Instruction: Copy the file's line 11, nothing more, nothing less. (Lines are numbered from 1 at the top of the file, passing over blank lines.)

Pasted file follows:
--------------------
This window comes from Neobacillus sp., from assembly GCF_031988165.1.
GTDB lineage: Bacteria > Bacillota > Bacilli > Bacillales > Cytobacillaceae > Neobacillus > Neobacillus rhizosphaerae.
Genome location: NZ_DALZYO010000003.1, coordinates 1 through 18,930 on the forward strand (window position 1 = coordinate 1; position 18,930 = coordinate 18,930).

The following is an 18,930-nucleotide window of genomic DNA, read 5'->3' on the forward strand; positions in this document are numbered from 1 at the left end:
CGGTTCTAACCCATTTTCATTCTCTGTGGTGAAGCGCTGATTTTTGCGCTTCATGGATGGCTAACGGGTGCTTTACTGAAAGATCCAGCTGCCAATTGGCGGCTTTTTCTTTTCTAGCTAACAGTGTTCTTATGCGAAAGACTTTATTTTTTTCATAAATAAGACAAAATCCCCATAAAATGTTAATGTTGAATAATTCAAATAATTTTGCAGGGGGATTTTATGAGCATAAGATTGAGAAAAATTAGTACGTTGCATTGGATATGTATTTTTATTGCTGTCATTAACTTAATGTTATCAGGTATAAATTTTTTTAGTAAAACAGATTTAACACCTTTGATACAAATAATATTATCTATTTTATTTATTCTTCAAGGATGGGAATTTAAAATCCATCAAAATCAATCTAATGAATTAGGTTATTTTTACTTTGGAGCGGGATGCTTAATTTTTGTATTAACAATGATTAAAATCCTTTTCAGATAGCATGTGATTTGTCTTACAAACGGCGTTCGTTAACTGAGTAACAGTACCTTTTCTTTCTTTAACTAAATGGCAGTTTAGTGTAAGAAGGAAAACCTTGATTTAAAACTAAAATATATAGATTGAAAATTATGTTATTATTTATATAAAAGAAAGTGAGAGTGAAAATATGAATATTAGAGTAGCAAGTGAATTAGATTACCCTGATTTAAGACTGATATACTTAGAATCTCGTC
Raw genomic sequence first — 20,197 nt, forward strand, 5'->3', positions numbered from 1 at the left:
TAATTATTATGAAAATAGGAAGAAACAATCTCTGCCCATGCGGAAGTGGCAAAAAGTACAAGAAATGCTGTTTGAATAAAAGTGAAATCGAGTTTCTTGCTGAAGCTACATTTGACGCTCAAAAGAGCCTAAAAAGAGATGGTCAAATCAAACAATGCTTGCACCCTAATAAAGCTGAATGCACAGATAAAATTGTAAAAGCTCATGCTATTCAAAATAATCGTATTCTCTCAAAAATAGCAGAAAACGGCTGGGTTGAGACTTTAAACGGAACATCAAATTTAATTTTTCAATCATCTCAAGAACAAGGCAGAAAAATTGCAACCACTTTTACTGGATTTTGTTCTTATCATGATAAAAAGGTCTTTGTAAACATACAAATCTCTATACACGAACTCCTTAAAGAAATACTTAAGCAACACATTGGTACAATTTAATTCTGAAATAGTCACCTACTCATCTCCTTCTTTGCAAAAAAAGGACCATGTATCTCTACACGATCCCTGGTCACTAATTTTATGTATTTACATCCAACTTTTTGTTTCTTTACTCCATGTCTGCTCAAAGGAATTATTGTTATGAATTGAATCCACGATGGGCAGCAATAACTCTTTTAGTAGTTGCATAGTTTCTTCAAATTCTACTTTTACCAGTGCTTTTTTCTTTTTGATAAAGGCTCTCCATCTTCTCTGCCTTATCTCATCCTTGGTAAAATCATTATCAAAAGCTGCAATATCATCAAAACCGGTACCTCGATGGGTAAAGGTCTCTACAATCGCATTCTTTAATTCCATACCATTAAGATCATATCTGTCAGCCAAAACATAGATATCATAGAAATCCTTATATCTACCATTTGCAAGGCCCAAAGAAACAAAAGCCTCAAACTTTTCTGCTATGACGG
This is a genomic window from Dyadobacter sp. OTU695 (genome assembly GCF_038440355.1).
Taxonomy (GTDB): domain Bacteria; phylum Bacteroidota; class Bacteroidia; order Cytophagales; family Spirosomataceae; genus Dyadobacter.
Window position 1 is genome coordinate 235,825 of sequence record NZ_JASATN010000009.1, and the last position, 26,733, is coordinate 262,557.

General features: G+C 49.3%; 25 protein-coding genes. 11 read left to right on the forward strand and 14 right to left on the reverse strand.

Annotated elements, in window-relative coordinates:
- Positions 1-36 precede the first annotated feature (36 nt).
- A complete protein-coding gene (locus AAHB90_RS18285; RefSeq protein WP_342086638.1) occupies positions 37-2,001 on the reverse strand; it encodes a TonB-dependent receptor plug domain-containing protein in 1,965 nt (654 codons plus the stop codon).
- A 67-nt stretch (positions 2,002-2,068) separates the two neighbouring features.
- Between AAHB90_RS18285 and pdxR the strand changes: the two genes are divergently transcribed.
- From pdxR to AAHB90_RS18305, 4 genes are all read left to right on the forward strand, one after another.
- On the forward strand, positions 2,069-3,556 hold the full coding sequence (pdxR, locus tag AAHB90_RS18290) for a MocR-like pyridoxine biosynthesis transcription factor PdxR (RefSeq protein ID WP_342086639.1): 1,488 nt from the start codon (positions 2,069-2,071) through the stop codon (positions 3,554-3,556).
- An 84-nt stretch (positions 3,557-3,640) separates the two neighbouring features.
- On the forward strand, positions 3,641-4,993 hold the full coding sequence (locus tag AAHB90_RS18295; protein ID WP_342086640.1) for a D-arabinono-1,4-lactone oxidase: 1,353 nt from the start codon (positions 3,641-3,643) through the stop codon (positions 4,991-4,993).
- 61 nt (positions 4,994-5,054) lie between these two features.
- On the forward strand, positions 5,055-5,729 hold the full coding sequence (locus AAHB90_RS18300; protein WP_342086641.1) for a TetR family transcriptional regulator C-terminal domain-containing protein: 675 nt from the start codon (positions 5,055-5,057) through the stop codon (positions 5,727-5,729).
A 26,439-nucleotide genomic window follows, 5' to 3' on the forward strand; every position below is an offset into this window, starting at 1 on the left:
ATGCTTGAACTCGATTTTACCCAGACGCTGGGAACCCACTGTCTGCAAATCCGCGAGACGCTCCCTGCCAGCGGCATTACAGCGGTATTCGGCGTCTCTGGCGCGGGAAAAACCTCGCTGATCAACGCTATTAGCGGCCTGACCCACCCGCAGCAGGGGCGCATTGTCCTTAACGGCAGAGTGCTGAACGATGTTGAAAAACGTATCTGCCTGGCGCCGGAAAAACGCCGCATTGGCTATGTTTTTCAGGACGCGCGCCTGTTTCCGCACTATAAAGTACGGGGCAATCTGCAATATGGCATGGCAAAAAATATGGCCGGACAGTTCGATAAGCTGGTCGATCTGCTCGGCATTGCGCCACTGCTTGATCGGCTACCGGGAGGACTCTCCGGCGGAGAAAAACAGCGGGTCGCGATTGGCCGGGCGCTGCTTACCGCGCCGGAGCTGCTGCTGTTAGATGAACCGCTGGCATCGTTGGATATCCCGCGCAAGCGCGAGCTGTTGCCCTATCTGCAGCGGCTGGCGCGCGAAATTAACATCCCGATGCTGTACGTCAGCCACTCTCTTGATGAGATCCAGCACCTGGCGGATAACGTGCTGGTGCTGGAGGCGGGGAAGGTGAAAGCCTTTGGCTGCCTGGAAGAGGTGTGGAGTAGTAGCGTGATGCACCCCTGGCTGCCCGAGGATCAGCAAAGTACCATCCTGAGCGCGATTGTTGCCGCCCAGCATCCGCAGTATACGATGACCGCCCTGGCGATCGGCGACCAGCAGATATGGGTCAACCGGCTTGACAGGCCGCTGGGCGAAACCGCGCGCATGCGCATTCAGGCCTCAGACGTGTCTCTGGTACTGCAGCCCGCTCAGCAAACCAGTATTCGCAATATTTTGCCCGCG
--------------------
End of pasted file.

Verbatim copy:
General features: G+C 49.3%; 25 protein-coding genes. 11 read left to right on the forward strand and 14 right to left on the reverse strand.